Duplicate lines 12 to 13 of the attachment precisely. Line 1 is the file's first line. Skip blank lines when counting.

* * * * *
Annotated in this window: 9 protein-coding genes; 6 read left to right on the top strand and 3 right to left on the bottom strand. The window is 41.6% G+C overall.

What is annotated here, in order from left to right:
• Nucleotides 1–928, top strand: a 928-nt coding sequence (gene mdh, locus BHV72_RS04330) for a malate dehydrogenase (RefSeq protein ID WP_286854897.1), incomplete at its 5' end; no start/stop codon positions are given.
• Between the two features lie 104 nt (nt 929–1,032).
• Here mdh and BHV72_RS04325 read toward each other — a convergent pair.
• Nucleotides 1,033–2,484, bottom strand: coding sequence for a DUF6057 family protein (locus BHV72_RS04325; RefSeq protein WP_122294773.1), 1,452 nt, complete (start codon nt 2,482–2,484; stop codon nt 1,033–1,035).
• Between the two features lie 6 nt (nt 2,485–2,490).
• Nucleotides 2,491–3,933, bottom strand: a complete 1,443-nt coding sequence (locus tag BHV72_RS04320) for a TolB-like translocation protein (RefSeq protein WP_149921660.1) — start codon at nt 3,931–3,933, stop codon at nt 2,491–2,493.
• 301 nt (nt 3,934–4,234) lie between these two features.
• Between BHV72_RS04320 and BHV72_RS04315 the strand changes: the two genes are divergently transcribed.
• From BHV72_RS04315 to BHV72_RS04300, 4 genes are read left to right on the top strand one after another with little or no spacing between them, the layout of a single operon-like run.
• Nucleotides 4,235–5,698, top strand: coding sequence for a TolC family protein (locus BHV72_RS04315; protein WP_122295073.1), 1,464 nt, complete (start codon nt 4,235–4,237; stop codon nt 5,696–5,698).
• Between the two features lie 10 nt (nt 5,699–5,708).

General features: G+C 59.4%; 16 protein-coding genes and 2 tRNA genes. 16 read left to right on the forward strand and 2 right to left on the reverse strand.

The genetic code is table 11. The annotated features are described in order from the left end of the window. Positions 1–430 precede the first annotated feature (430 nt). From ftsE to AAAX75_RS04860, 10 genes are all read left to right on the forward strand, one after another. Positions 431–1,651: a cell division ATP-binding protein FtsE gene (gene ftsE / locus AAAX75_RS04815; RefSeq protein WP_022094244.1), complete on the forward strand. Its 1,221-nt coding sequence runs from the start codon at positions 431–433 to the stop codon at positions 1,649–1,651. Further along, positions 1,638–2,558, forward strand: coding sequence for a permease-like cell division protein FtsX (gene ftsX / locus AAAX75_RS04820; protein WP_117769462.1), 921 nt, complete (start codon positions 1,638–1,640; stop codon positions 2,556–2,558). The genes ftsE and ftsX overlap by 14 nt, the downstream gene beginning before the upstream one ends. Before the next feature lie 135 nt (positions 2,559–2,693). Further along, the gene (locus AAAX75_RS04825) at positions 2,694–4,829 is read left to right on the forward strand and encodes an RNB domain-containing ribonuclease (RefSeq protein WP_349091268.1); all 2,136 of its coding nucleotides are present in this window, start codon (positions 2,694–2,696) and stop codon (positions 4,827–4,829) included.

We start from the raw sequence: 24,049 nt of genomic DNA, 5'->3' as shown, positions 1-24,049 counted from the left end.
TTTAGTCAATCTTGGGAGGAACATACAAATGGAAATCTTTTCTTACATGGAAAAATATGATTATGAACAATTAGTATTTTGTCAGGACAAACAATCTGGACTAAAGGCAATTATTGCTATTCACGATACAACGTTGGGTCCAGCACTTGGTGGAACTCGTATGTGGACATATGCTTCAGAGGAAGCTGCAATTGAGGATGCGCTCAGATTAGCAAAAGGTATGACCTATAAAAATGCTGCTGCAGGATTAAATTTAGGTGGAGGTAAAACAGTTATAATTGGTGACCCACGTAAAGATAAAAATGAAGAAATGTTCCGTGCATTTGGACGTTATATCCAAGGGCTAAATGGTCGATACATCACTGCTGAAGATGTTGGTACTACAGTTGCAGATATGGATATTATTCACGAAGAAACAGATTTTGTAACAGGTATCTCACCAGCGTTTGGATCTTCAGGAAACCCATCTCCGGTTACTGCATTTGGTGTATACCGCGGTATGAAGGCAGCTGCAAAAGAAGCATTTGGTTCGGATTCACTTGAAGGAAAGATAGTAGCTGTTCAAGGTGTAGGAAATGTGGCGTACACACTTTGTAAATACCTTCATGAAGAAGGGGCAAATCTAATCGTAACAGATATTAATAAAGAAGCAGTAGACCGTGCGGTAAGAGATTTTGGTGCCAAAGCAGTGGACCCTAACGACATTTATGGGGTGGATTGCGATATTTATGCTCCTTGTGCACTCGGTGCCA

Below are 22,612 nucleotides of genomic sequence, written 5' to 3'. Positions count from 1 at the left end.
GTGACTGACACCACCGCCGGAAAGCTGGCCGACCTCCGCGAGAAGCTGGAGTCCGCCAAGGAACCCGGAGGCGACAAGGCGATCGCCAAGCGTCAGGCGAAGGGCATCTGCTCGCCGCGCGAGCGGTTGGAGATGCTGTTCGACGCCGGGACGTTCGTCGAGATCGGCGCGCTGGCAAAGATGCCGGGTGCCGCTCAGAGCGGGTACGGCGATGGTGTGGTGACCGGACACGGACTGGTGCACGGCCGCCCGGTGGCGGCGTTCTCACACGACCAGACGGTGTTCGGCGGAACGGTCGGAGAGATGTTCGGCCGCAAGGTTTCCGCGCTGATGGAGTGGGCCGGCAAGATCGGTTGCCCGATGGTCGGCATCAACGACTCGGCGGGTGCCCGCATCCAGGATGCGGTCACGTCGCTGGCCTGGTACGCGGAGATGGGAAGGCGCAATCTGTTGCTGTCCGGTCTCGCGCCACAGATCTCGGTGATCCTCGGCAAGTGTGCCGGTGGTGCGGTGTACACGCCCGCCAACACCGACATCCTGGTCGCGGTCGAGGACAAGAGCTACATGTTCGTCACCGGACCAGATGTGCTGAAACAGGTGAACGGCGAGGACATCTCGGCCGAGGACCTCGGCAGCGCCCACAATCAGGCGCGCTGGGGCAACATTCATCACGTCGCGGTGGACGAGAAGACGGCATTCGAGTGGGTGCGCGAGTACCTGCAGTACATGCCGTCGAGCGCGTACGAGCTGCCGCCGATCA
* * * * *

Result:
• Nucleotides 4,235–5,698, top strand: coding sequence for a TolC family protein (locus BHV72_RS04315; protein WP_122295073.1), 1,464 nt, complete (start codon nt 4,235–4,237; stop codon nt 5,696–5,698).
• Between the two features lie 10 nt (nt 5,699–5,708).